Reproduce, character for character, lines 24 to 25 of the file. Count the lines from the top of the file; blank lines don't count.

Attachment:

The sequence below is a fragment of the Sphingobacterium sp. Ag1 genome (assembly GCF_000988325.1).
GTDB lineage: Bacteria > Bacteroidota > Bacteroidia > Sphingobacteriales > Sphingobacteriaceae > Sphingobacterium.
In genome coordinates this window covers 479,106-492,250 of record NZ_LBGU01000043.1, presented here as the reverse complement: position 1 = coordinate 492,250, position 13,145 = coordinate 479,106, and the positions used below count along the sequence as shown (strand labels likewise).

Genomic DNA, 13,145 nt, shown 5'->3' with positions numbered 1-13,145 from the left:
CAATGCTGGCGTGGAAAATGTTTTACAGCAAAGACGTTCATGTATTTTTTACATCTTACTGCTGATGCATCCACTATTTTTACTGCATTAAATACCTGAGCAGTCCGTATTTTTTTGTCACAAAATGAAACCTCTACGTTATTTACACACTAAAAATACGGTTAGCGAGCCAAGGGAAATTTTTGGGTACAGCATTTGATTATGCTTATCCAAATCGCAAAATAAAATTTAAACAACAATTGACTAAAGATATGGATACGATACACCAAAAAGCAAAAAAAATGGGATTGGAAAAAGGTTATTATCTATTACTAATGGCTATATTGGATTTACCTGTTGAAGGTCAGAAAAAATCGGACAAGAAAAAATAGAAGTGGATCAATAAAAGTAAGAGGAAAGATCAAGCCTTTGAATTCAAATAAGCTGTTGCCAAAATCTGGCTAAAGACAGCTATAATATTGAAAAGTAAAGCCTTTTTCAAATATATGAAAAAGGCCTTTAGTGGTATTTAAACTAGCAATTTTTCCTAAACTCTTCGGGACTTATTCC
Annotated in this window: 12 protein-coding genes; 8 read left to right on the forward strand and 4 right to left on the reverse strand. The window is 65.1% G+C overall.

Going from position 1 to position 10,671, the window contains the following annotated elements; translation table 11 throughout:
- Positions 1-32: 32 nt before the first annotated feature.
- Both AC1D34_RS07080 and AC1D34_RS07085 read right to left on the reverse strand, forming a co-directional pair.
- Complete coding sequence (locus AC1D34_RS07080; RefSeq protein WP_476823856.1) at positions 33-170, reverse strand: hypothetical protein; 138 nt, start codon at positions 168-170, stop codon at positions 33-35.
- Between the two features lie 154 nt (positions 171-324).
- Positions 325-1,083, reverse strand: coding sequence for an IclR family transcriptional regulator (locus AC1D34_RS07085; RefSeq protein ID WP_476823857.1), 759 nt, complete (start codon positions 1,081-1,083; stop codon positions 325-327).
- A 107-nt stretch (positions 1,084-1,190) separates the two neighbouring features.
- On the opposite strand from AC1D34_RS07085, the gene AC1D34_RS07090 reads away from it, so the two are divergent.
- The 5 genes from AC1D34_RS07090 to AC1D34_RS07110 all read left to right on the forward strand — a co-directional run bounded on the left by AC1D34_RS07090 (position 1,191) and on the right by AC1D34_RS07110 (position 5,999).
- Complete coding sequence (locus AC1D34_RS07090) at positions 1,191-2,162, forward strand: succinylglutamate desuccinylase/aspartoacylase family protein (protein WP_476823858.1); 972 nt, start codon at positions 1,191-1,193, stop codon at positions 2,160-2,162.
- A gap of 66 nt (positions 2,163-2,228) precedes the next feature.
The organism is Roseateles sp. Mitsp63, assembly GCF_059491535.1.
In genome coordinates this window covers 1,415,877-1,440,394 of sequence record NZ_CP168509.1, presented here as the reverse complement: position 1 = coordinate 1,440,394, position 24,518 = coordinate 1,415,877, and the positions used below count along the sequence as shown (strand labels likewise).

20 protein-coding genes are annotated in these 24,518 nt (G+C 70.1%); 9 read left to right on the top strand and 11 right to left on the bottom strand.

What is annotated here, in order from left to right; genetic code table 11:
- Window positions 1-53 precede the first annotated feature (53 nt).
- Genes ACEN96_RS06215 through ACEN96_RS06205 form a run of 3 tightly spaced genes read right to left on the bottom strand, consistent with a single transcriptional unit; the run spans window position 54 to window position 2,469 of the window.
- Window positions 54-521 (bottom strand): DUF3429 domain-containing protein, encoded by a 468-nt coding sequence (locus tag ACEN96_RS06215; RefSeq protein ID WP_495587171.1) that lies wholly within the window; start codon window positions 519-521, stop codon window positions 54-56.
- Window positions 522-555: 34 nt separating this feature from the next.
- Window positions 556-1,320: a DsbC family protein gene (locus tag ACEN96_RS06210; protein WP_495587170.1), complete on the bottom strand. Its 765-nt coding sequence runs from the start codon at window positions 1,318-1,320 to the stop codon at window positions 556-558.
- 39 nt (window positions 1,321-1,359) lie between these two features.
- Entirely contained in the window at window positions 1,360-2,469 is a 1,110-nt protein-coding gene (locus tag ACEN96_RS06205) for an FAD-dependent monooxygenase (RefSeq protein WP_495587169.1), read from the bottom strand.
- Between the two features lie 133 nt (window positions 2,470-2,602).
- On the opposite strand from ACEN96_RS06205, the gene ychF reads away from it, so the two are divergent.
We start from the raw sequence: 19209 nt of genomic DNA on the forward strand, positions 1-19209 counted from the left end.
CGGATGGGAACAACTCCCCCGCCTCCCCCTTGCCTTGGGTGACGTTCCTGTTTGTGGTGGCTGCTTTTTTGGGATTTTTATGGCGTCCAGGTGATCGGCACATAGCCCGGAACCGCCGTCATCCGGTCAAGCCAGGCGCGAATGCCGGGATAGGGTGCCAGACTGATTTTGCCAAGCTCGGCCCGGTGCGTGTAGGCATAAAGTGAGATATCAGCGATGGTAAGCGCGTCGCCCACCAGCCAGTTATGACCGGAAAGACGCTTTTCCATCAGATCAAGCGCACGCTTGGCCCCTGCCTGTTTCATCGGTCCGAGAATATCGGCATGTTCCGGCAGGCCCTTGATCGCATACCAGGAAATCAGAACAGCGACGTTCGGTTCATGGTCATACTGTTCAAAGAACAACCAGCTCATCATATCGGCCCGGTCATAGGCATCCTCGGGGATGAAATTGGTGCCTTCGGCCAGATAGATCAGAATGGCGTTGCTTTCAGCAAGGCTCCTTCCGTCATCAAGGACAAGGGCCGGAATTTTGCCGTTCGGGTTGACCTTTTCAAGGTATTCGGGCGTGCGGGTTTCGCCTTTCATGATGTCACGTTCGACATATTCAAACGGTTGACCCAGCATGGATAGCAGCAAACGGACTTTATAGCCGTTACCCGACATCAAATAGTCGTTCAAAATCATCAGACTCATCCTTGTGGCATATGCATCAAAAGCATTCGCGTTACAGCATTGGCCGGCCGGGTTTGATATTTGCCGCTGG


- Window positions 54-521 (bottom strand): DUF3429 domain-containing protein, encoded by a 468-nt coding sequence (locus tag ACEN96_RS06215; RefSeq protein ID WP_495587171.1) that lies wholly within the window; start codon window positions 519-521, stop codon window positions 54-56.
- Window positions 522-555: 34 nt separating this feature from the next.